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Super Bowl commercials

Super Bowl commercials: The ten best Super Bowl ads of all time

Time Out loves the time-outs! Our Super Bowl commercial roundup will reacquaint you with the most captivating, silly and truly absurd ads from years past.


You don’t have to be a football fanatic to appreciate these memorable Super Bowl commercials. Grab a winter cocktail and some BBQ, hunker down and salute the ads that are Super Bowl highlights in their own right. From adorable babies to sports legends, watch your favorites in Time Out’s list of top ten commercials, just in time for kickoff.

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10. Reebok, “Terry Tate Office Linebacker” (2003)

Okay, maybe having a burly football player tackle employees who step out of line isn’t the best strategy for improving productivity. But it certainly makes for a good commercial: The titular character of this spot, first aired during Super Bowl XXXVII, brings both mayhem and discipline to an otherwise typical workplace.

9. E-Trade, “Baby” (2008)

Cute or creepy? That’s the question surrounding the talking E-Trade baby, who made his first appearance during Super Bowl XLII. Some viewers were charmed by the character’s adorable visage, droll whoa-dude delivery and remarkable online investing savvy; others, particularly Internet commenters, found the whole thing sort of weird.


8. Budweiser, “Frogs” (1995)

Bud also had success creating an earworm with this doozy, in which three frogs rhythmically ribbit the brand name. Directed by Pirates of the Caribbean filmmaker Gore Verbinski, the spot also spurred a ubiquitous ad campaign that lasted until the early 2000s.

7. Budweiser, “Whassup?” (2000)

The beer giant perennially contributes some of the Super Bowl’s most memorable and creative commercials, so it’s no surprise that the brand earned two mentions on our list. This spot initially debuted in 1999, but gained prominence during Super Bowl XXXIV; it birthed not only a years-long marketing campaign, but a casual greeting you still hear to this day.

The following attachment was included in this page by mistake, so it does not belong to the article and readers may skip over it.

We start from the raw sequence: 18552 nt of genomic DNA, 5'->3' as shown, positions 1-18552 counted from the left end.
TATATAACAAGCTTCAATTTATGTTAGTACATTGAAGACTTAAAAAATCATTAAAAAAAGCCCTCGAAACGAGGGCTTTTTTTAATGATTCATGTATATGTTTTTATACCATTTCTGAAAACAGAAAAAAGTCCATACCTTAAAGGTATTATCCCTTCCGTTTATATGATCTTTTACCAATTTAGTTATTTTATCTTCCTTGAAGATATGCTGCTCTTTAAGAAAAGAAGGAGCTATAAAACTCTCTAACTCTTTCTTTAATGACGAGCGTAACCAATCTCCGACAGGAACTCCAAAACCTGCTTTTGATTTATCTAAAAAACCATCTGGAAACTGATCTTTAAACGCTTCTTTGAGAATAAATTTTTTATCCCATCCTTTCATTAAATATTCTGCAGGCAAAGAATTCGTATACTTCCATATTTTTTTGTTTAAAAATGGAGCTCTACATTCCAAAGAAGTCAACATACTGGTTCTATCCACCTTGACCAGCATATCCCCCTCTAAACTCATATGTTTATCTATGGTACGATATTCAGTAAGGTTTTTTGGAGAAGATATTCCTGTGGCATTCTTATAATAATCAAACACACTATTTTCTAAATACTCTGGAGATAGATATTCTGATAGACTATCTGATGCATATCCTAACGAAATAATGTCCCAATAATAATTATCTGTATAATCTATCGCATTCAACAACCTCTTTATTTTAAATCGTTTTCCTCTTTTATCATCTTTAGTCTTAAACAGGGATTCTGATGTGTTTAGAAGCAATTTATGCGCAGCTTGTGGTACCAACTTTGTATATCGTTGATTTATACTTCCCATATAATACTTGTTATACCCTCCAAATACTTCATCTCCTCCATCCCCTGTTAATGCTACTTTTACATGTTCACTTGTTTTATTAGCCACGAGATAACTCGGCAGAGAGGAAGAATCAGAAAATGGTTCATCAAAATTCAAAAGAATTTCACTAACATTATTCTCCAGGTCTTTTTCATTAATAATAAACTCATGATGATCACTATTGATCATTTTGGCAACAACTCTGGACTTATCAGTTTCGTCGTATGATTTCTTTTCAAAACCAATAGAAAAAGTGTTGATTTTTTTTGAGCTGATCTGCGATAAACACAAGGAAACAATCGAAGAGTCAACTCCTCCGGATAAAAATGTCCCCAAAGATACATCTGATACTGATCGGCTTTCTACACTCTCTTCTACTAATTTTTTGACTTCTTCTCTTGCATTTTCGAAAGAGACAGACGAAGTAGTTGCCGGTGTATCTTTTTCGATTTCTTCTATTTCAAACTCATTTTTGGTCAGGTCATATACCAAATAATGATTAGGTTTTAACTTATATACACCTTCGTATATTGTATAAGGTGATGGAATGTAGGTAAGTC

6. Doritos, “Live the Flavor” (2007)

When it debuted during Super Bowl XLI, this Doritos promo became the first-ever fan-created commercial to air during the big game. Made by two college-age North Carolinians, it earned its prime-time spot after garnering the most votes in an online contest, beating out more than 1,000 other amateur submissions.

5. Volkswagen, “The Force” (2011)

The tiny Darth Vader in this adorable ad may have much to learn about the ways of the Force, but thanks to fancy-pants car technology, the kid gets a big shock by “activiating” Dad’s new Passat. With nearly 59 million views on YouTube, the commercial is one of the most viral TV spots ever.

4. Wendy’s, “Fluffy Bun” (1984)

Better known as the “Where’s the beef?” commercial, the fast-food chain used actress Clara Peller’s brazen honk to great effect. The advert’s popularity led to a 31 percent revenue increase for Wendy’s, and presidential candidate Walter Mondale made the slogan a part of his campaign.


3. McDonald’s, “The Showdown” (1993)

With a juicy Big Mac at stake, basketball legends Larry Bird and Michael Jordan proceeded to play an epic game of horse over the course of two spots during Super Bowl XXVII. (But that duel was nothing compared to the pair’s golf battle with Bill Murray three years later, in the cinematic masterpiece Space Jam.)

2. Coca-Cola, “Hey Kid, Catch” (1980)

In the ’70s, “Mean” Joe Greene was the biggest, baddest member of the Pittsburgh Steelers’ intimidating defensive front, known as the Steel Curtain. But if this advert was to be believed, a cold bottle of Coke and an adorable kid could soften even the toughest of NFL stalwarts. The spot debuted during Super Bowl XIV, when Mean Joe’s Steelers crushed the L.A. Rams, 31 to 19.


1. Apple, “1984” (1984)

Your iPhone may be a virtual extension of your hand now, but 30 years ago, Apple products didn’t quite possess the societal omnipotence of Big Brother in George Orwell’s 1984. That honor belonged to IBM. But change arrived once this groundbreaking ad, directed by Ridley Scott, aired on January 22, 1984. The Macintosh 128K, Apple’s first personal computer, hit the market two days later; the rest is history.

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